Only In Hollywood

Winona Ryder on shoplifting case, role in ‘The Iceman’

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WINONA Ryder: “Home to what really matters in my heart.” photo: Ruben Nepales

LOS ANGELES—“I am not a person who can sit around and [wallow in] regret because everything that you do, every bad experience… that you have, there is, weirdly, something good that comes from it,” Winona Ryder said in our first interview with her after many years. Sitting in a meeting room at New York’s Waldorf Astoria Hotel, the actress was answering a question regarding her thoughts in retrospect about her shoplifting incident in Beverly Hills’ Saks Fifth Avenue store in 2001.

Felony charges were filed in 2002 but were eventually reduced to misdemeanors. Winona moved back to the Bay Area where she grew up. “I needed to slow down because I was working quite a bit,” said Winona, lovely in a green dress but looking a bit nervous. This was one of her first press conferences since she began accepting film offers again in 2007. “I just needed to get some perspective. But I do feel like it was a really long time ago so it’s hard to think about. I don’t really have much to say that would be enlightening or anything.”

She continued: “Obviously, things were happening. It was just time for me to slow down and get back home. When I say home, I mean to what I care about, to what really matters in my heart. That required some time because I had worked since I was 12.”

New film

Winona stars opposite the brilliant Michael Shannon in Ariel Vromen’s gripping “The Iceman,” based on the true story of contract killer Richard Kuklinski (played by Michael) who, by the time he was finally arrested in 1986, had killed more than 100 people. Winona portrays Kuklinski’s wife in the film that also stars Chris Evans, Ray Liotta, David Schwimmer, Stephen Dorff and, in a cameo, James Franco.

MICHAEL Shannon and Winona Ryder in “The Iceman.” It’s really his film, she says.

Having been caught in the eye of a media circus following the shoplifting incident, Winona was asked what advice she would give to new actresses on how to deal with press attention. She replied: “I am very impressed at how composed so many of these girls are, and talented, obviously. It was very different when I was growing up. I did quite a few movies before I ever did an interview at all. It was just very different.”

The actress added: “I am not one to usually give advice but with the Internet and instant access, I try not to engage so much in that because Googling yourself might be one of the worst things [you could do],” she added. “I did it once. There’s so much good that can come from the Internet but it’s one of those things where the good is great but the bad is really scary. If anything, I would say, maybe to stay away from that because you’re never going to win… With the Internet, a click can take you down a very slippery slope but then I know that there’s also a lot of wonderful aspects to it.”

On what she is looking forward to in her life, the child of counterculture writers Michael and Cynthia Horowitz who grew up around the likes of poets Allen Ginsberg and Lawrence Ferlinghetti said, “I feel like I’m always trying to go back to that John Lennon quote –‘Life is what happens to you while you’re busy making other plans.’ I am not saying that I don’t think about that sometimes. But I do feel that the best way to live is to try to be present even just like now, listening to your questions and being here. Not to sound like a complete hippie kid but being present, like this is happening right now. There’s so much that interests me.  (The)…other work that I do that doesn’t have anything to do with acting… I find so satisfying. If I were better at it, I could have maybe gotten the other career.”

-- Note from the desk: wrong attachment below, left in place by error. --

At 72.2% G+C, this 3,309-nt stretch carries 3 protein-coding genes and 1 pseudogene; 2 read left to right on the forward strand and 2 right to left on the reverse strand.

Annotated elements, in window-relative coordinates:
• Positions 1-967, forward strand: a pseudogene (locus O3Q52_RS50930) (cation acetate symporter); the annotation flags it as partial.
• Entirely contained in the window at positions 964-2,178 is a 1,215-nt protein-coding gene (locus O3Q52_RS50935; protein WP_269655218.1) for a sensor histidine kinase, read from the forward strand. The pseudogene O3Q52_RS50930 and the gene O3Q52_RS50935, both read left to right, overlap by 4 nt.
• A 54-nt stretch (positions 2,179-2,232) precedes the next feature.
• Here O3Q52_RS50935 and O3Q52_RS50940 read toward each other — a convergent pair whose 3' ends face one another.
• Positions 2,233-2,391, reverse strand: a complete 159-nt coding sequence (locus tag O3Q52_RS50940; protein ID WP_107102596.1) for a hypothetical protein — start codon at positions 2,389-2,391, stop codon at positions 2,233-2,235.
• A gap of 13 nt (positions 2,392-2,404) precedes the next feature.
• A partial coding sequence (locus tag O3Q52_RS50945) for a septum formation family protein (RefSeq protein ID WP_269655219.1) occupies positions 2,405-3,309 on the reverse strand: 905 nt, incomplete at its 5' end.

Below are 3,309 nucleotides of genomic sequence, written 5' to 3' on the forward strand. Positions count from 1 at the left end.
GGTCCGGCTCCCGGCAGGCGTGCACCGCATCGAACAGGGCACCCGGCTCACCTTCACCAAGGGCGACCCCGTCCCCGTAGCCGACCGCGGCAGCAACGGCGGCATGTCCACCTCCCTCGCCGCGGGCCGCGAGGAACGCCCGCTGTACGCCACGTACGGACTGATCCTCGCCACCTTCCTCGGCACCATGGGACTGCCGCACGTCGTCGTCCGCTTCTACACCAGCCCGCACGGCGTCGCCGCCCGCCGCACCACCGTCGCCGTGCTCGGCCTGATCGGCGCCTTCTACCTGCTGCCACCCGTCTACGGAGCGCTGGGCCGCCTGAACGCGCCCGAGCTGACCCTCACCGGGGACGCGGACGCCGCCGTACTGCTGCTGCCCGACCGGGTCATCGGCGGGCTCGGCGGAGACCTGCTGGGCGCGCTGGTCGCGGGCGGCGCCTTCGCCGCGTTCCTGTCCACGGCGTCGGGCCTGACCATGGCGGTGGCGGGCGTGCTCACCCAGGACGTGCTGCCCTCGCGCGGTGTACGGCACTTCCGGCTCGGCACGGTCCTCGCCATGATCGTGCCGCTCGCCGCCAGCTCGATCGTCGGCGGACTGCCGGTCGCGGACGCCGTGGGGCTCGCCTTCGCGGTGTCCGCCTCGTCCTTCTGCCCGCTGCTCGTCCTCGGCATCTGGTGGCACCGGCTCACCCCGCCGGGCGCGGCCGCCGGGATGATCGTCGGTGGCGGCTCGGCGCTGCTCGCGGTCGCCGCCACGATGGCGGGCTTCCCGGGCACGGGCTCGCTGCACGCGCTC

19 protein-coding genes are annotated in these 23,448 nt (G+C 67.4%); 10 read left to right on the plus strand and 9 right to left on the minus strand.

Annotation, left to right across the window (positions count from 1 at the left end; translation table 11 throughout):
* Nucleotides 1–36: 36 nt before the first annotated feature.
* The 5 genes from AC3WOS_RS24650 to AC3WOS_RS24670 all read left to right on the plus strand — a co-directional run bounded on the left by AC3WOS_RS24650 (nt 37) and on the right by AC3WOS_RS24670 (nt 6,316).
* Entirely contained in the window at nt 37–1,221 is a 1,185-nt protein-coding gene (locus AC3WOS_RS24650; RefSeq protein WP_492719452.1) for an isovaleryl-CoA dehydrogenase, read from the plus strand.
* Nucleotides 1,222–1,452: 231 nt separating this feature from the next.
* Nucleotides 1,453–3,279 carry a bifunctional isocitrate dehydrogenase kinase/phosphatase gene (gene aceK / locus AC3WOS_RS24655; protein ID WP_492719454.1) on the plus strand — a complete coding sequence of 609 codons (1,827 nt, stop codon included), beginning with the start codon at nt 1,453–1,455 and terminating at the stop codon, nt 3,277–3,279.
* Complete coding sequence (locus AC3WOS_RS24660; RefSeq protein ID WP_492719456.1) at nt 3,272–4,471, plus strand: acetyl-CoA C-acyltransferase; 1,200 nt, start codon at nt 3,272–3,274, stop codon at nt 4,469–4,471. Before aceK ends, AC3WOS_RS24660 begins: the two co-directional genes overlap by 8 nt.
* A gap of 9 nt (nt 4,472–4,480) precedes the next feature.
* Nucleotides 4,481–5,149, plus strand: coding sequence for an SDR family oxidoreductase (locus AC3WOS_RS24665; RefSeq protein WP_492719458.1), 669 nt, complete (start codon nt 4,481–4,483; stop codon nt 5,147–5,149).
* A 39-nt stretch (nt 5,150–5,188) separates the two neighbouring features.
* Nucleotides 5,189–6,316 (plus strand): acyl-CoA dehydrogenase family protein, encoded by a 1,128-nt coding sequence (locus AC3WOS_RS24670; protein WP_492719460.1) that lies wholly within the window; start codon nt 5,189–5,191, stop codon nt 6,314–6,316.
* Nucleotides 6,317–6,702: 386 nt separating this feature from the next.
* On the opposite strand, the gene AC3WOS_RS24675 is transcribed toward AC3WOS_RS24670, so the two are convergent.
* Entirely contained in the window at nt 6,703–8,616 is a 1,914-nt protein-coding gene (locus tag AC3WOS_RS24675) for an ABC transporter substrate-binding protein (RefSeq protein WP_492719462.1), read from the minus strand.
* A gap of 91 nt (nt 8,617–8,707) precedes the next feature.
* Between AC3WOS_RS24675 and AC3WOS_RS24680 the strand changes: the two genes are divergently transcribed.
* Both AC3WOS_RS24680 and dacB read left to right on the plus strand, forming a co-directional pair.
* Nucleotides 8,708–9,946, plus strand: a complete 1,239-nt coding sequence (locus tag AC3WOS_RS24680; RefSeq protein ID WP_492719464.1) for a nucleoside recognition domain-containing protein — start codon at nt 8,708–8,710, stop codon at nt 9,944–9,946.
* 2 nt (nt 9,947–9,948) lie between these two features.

Other interests

Some of her other passions include working on Indian reservations to help preserve their indigenous culture and to keep bookstores alive.

“There were no books or anything,” she answered when asked if she had read any that nurtured her “being present in the moment” outlook. “My mom is Buddhist… or she practices Buddhism. I’ve always been aware of it. Over the years, I lost a little bit of that or I found myself missing it for various reasons. Maybe I was working too hard or I wasn’t giving myself enough time to be a normal girl. Maybe it’s something that happens when you get older, when you look back in your life. I can’t even begin to express how grateful I am to have had the life that I’ve had, even with its ups and downs. It’s important to keep yourself open, keep learning and being open-minded socially or politically. It’s something that happens hopefully as you get older—maybe not with everybody but it just happened to me. Living in the Bay Area helps. I have a lot of great people in my life who help me with that as well.”

Had she ever been blind-sided by someone close to her like the wife she portrays in “The Iceman,” who apparently was not aware of her husband’s contract-killer job? “Never to the extent of what’s explored in this film. But we all have been. I certainly have a lot of friends who have gone through some pretty intense stuff.”

She stressed: “This is really Michael’s film and rightfully so. He’s so brilliant in it. I tried to infuse a little bit of complexity like in the scene where we’re dancing and I say, ‘I found $30,000 in your wallet.’ That’s the kind of thing that would make anybody think, what’s going on? But I think she just didn’t want to acknowledge it because she liked her life the way it was. It was a level of denial that’s mind-boggling.”

 

(E-mail the columnist at rvnepales_5585 @yahoo.com. Follow him at http://twitter.com/nepalesruben.

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